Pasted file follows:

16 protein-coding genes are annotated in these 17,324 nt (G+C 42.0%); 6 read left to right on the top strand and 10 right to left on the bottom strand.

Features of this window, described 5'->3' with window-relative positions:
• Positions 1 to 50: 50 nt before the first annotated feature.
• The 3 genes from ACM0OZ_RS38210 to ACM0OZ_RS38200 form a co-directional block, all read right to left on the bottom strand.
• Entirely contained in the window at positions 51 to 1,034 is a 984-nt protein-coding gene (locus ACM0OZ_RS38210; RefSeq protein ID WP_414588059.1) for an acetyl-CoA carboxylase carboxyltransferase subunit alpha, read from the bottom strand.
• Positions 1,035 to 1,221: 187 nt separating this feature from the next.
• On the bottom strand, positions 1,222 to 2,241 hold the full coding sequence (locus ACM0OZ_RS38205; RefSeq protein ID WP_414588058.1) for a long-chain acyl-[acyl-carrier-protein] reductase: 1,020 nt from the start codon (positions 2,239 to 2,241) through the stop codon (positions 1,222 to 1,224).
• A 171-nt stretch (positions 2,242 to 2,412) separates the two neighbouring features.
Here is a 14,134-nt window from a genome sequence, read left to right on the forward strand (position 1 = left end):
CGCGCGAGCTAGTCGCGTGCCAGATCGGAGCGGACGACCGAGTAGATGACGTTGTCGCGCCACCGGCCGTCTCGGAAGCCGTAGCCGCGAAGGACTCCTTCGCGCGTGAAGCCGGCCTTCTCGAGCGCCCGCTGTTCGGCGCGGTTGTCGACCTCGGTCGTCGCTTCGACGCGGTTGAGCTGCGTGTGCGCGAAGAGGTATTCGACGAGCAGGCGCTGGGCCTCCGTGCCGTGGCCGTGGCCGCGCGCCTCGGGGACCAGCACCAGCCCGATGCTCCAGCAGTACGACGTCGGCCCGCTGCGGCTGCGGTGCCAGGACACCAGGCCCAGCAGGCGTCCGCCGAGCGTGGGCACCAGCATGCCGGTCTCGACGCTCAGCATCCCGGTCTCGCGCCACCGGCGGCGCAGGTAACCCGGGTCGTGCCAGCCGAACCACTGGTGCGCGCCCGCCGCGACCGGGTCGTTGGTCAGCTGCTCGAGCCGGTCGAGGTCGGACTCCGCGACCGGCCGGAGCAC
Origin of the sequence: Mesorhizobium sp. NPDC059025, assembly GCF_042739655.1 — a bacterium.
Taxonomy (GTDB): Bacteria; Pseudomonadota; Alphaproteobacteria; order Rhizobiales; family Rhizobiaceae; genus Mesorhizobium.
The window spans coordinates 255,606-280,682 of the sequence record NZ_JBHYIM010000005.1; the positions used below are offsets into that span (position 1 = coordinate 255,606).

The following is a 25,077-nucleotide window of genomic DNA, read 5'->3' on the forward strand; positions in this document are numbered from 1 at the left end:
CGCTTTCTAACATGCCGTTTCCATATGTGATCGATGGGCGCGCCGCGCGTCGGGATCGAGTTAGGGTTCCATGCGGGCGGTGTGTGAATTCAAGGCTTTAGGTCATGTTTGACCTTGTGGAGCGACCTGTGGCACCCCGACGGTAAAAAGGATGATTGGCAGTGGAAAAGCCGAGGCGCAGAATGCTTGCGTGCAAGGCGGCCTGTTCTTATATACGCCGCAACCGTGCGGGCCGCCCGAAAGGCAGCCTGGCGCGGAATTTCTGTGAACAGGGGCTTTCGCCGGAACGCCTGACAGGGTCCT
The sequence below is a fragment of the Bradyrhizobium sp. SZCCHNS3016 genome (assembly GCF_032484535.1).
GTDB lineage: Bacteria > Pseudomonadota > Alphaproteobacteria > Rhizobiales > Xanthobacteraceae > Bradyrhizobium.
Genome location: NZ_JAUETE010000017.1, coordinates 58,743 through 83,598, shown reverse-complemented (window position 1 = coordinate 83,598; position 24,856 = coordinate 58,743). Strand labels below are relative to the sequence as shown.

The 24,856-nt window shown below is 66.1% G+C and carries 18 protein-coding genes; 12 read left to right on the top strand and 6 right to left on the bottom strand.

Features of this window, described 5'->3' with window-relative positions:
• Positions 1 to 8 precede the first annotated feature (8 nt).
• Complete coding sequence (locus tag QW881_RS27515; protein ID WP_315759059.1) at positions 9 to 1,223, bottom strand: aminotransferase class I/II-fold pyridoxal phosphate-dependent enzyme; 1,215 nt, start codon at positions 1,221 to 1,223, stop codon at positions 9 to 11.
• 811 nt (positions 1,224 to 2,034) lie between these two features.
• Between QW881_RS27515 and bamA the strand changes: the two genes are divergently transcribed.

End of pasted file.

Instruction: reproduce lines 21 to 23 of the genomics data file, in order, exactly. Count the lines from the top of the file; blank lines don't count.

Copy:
• Positions 1 to 8 precede the first annotated feature (8 nt).
• Complete coding sequence (locus tag QW881_RS27515; protein ID WP_315759059.1) at positions 9 to 1,223, bottom strand: aminotransferase class I/II-fold pyridoxal phosphate-dependent enzyme; 1,215 nt, start codon at positions 1,221 to 1,223, stop codon at positions 9 to 11.
• 811 nt (positions 1,224 to 2,034) lie between these two features.